Bhutan Tour

Bhutan – Land of the Thunder Dragon  April 1-13, 2016

“The diminutive Himalayan kingdom of Bhutan is a spiritual sanctuary, enriched by the thoughts and actions of generations of Buddhist practitioners and their enduring intensity of faith; an ecological enclave, where geographical circumstance and human humility have united to preserve an abundant, multi-layered, undistracted environment; a secluded land, occupying a precarious niche in a fast encroaching modern world.” – John Jigme

Join Sheena Singh on her first visit to the last remaining Tibetan Buddhist Kingdom – Bhutan. On our travels we explore sacred temples and monasteries and enjoy active day hikes with Sheena.


Days 1 & 2
U.S. TO DELHI, India Depart your home city for Asia. International airfare and en route stopovers are not included in your trip price. This trip begins with the flight to Bhutan from Delhi.
Most airline schedules necessitate an overnight en route to Bhutan. If your schedule permits, you may appreciate an extra night or two in downtown Delhi to recuperate from your long travels. Reconnection Journeys is happy to assist you with booking your hotel stays en route.
This trip begins with the flight to Bhutan from Delhi.

Bhutan monks

 Day 3
ARRIVAL IN PARO (7,400 feet)
Today early in the morning we fly to Paro, Bhutan on Druk Air from Delhi. If the weather is clear for the flight, we may see Kangchenjunga, Mt. Everest, and Chomolhari, Bhutan’s sacred mountain. On arrival in Paro, pass through customs and immigration to meet our Trip Leader and staff directly outside the Customs Hall. Our first stop is Ta Dzong, a circular fortress that once protected this valley from Tibetan invasion. The impressive watchtower sits above Paro Rimpung Dzong commanding sweeping views of the valley. Bhutan’s dzongs originally served three purposes: as a fortress, an administrative center of local government, and a residence and focus for the monks’ religious activity.  The watchtower now houses a National Museum featuring costumes from different regions of Bhutan and  a wonderful collection of thangkas (thangka loosely translates as “something that can be rolled up”),  religion paintings depicting buddhas, bodhisattvas, or aspects of the Buddhist wheel of life.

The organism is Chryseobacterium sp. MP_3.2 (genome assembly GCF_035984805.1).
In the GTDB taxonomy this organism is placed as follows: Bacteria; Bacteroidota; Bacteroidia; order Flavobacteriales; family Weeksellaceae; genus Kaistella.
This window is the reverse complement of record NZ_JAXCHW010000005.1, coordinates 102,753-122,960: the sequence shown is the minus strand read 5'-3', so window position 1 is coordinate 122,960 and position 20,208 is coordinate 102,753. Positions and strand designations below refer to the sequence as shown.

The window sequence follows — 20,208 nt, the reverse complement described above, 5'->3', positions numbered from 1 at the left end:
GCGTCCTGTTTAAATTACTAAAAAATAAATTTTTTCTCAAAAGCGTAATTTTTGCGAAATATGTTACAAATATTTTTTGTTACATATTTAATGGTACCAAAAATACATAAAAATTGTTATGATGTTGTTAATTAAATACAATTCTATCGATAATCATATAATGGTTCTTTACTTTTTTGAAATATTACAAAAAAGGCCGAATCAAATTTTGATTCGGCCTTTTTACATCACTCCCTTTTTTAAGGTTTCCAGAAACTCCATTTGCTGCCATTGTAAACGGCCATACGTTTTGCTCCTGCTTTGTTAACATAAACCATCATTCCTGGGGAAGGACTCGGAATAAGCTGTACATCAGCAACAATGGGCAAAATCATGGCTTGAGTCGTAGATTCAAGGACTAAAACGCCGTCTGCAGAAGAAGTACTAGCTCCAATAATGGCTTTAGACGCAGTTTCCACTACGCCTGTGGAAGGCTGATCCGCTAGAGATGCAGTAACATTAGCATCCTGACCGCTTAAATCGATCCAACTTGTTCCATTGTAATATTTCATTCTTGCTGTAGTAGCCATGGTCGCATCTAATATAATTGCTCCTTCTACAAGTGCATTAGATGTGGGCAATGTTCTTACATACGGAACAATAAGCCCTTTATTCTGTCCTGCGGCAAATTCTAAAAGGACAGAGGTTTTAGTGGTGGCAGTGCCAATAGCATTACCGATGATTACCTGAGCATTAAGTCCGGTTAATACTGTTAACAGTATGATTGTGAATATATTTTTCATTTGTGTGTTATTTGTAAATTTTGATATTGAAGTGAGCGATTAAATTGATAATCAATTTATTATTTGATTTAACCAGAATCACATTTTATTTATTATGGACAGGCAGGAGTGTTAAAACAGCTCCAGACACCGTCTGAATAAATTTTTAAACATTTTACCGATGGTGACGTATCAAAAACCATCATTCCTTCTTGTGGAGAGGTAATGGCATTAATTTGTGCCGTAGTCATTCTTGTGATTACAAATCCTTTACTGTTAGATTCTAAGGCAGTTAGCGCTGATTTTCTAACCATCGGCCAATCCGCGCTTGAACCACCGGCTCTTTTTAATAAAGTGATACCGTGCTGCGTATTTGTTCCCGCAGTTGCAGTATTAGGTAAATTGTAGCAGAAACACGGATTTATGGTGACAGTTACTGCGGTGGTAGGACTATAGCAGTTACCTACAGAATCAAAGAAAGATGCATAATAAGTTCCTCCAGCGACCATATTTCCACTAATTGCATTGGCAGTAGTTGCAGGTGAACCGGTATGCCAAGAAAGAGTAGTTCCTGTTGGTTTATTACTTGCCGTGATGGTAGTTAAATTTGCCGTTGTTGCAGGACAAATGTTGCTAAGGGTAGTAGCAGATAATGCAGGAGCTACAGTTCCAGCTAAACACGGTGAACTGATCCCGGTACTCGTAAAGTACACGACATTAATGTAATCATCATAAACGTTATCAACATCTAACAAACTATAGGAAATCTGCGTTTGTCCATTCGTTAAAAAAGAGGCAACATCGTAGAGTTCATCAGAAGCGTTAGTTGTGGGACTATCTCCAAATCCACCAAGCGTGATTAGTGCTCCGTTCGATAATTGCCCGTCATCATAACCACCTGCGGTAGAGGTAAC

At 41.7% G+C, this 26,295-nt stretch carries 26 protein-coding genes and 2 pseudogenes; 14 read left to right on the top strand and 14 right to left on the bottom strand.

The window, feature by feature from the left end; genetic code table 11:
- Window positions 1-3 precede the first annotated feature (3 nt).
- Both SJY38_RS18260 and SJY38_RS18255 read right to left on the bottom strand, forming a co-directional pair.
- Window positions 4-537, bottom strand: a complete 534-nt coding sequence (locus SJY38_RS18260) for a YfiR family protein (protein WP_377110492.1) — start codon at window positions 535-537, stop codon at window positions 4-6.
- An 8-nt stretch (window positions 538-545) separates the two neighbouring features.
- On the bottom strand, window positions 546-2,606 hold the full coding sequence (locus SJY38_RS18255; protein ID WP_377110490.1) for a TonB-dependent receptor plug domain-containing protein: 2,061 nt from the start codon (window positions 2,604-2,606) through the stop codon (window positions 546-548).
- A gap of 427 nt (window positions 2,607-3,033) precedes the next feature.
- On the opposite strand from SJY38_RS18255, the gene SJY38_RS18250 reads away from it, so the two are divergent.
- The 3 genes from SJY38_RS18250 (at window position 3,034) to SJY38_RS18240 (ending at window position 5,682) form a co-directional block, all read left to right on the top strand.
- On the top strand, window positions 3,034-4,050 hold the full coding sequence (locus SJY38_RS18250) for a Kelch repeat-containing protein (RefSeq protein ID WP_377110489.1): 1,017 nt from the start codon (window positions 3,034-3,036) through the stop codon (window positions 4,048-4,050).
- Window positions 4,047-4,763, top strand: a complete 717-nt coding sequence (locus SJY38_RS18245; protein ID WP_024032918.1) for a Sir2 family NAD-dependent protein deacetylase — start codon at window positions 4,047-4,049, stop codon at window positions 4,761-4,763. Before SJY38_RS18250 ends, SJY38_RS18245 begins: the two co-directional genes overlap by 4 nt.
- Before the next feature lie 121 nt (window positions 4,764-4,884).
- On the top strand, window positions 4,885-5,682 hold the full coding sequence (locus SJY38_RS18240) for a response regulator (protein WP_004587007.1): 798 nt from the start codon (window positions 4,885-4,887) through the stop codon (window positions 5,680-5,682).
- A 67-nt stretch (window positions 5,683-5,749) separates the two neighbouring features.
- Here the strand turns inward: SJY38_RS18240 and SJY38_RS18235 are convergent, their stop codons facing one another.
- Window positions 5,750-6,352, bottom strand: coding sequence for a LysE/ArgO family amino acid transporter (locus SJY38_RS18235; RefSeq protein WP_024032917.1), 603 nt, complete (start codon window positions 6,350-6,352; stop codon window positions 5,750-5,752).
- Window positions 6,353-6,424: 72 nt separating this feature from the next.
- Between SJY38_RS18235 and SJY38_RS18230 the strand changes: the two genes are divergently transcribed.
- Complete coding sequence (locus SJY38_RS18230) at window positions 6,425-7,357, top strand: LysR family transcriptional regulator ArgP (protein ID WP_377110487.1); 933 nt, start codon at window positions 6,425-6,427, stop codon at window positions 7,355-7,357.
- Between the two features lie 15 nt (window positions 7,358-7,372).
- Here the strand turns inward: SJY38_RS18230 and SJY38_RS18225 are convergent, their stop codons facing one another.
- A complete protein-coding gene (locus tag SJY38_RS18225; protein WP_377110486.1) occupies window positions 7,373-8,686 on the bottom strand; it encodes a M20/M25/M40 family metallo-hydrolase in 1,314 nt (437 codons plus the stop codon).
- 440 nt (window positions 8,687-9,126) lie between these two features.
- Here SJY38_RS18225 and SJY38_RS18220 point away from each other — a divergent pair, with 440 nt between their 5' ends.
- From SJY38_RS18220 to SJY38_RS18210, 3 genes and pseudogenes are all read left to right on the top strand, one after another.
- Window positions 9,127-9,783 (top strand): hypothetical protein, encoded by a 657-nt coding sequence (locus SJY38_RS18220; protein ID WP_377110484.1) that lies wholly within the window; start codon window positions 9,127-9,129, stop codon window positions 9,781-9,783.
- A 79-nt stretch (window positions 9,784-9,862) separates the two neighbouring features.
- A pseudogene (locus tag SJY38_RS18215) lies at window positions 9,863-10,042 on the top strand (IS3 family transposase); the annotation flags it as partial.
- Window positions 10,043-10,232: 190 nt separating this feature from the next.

The afternoon is free for individual exploration of Paro. Enjoy the opportunity to stretch your legs and explore before enjoying a festive welcome dinner.


 Day 4
PUNAKHA   After a leisurely morning, we continue our drive west towards the market town of Wangdiphodrang. A 5-6 hour drive brings us to the green terraced fields of Punakha. Our first stop is the impressive dzong. Punakha is the ancient capital of Bhutan. Its massive dzong sits at the confluence of the Po (male) and Mo (female) rivers. Shabdrung Ngawang Namgyal built it in 1647and it is the winter home of the Central Monk Body. The monks move from Thimphu to Punakha for winter as the lower elevation creates more temperate climes.



Time permitting, enjoy a pleasant hike to Chimi Lhakhang, a small temple dedicated to one of Bhutan’s favorite saints, the “divine mad monk” Drukpa Kinley. Nearly 500 years ago, this region was the stomping ground of the unconventional monk who taught Buddhist dharma by employing shocking and ribald humor. The landscape is dotted with evidence of his abiding influence, and legends of his exploits are still told by local villagers.

 Day 5

We have two full days to enjoy the Bumthang Valley, noted as one of the most beautiful and sacred in Bhutan. The history of this valley is replete with the visits of Padmasambhava as he brought the Buddha’s message to Bhutan. He meditated in many local caves that now have temples and shrines associated with them.

This morning we will begin our walking circumambulation of the valley, visiting the most important temples and holy sites. Kurje Lhakhang, a 17th-century temple, now features a spectacular new monastery built in traditional style. From Kurje, we begin our rambles through the countryside, crossing a footbridge over rushing Chamkhar Chu and wending our way through the ripening paddy fields to Tamshing. Tamshing was founded in 1501 by one of Bhutan’s most famous saints, Pemalingpa, “the treasure discoverer.”  We end our walk with a visit to the Swiss Project – a cottage industry producing cheese, beer, apple juice,  and honey.